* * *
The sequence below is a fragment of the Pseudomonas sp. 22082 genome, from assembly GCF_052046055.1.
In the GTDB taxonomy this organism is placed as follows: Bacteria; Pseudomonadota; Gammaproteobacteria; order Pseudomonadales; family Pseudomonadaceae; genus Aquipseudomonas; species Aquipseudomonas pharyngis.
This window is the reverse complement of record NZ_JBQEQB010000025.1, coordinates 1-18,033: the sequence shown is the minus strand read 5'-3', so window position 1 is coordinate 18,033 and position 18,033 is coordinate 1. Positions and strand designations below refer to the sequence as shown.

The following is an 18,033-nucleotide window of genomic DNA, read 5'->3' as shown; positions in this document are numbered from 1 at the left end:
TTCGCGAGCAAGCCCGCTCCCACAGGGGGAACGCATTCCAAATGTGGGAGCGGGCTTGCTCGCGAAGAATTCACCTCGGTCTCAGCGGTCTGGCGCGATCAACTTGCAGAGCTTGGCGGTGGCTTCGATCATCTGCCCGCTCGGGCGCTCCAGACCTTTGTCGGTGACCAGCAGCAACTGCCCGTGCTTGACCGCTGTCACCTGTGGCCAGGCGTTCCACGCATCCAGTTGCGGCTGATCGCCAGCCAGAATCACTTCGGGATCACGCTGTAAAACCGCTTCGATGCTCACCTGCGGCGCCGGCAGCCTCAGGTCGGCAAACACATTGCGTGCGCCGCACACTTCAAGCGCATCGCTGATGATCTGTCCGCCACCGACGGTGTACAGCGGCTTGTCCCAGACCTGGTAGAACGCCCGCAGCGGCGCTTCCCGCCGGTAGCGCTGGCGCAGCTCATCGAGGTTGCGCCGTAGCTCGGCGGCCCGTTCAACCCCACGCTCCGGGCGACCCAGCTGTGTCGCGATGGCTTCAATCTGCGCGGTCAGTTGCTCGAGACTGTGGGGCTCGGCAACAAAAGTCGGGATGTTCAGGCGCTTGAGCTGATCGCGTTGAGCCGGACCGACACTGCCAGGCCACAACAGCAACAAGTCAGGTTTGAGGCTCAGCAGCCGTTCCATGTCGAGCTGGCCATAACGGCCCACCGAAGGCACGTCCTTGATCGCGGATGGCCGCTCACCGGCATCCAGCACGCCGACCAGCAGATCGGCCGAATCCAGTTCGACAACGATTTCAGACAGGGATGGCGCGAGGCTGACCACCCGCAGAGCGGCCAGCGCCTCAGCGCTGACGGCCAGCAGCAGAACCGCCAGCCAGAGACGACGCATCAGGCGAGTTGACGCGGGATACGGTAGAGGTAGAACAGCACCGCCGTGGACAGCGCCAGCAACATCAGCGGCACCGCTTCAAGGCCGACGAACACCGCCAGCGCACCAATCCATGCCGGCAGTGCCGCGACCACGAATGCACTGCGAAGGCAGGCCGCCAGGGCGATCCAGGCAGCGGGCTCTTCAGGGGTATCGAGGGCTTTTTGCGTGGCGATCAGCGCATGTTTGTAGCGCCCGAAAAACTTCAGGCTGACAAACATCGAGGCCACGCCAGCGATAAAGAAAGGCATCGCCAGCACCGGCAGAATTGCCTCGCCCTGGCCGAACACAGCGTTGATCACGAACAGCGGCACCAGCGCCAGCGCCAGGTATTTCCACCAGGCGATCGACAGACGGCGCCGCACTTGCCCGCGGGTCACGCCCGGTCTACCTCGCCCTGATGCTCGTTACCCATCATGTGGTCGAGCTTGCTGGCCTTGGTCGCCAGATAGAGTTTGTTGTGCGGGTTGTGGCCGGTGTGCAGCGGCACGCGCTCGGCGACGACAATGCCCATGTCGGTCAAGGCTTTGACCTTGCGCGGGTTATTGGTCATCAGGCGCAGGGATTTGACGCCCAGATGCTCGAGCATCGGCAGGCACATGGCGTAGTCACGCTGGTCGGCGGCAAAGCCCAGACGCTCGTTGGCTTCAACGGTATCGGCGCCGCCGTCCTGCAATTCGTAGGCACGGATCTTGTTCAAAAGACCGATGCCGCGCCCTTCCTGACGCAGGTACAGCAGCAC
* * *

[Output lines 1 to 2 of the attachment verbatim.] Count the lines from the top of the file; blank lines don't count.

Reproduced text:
The sequence below is a fragment of the Pseudomonas sp. 22082 genome, from assembly GCF_052046055.1.
In the GTDB taxonomy this organism is placed as follows: Bacteria; Pseudomonadota; Gammaproteobacteria; order Pseudomonadales; family Pseudomonadaceae; genus Aquipseudomonas; species Aquipseudomonas pharyngis.